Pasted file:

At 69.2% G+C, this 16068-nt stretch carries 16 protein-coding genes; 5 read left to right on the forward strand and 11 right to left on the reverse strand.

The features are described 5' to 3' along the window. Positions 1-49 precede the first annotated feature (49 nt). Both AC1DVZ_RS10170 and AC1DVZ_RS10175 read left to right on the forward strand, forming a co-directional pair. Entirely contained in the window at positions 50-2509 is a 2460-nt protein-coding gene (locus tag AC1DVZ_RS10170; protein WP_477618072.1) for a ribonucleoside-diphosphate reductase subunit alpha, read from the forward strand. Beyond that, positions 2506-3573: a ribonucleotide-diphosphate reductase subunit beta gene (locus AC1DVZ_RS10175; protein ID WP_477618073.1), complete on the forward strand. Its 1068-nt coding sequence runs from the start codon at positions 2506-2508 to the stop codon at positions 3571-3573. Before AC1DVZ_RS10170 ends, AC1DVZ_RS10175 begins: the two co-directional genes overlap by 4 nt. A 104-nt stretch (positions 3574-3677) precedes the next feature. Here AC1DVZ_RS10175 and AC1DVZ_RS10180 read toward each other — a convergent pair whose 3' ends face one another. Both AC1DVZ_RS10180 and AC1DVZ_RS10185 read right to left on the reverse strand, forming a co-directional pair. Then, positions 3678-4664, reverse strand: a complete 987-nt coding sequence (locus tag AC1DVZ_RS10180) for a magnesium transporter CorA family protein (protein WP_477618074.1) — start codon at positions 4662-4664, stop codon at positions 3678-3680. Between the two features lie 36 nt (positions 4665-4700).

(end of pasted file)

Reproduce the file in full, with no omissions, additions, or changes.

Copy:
At 69.2% G+C, this 16068-nt stretch carries 16 protein-coding genes; 5 read left to right on the forward strand and 11 right to left on the reverse strand.

The features are described 5' to 3' along the window. Positions 1-49 precede the first annotated feature (49 nt). Both AC1DVZ_RS10170 and AC1DVZ_RS10175 read left to right on the forward strand, forming a co-directional pair. Entirely contained in the window at positions 50-2509 is a 2460-nt protein-coding gene (locus tag AC1DVZ_RS10170; protein WP_477618072.1) for a ribonucleoside-diphosphate reductase subunit alpha, read from the forward strand. Beyond that, positions 2506-3573: a ribonucleotide-diphosphate reductase subunit beta gene (locus AC1DVZ_RS10175; protein ID WP_477618073.1), complete on the forward strand. Its 1068-nt coding sequence runs from the start codon at positions 2506-2508 to the stop codon at positions 3571-3573. Before AC1DVZ_RS10170 ends, AC1DVZ_RS10175 begins: the two co-directional genes overlap by 4 nt. A 104-nt stretch (positions 3574-3677) precedes the next feature. Here AC1DVZ_RS10175 and AC1DVZ_RS10180 read toward each other — a convergent pair whose 3' ends face one another. Both AC1DVZ_RS10180 and AC1DVZ_RS10185 read right to left on the reverse strand, forming a co-directional pair. Then, positions 3678-4664, reverse strand: a complete 987-nt coding sequence (locus tag AC1DVZ_RS10180) for a magnesium transporter CorA family protein (protein WP_477618074.1) — start codon at positions 4662-4664, stop codon at positions 3678-3680. Between the two features lie 36 nt (positions 4665-4700).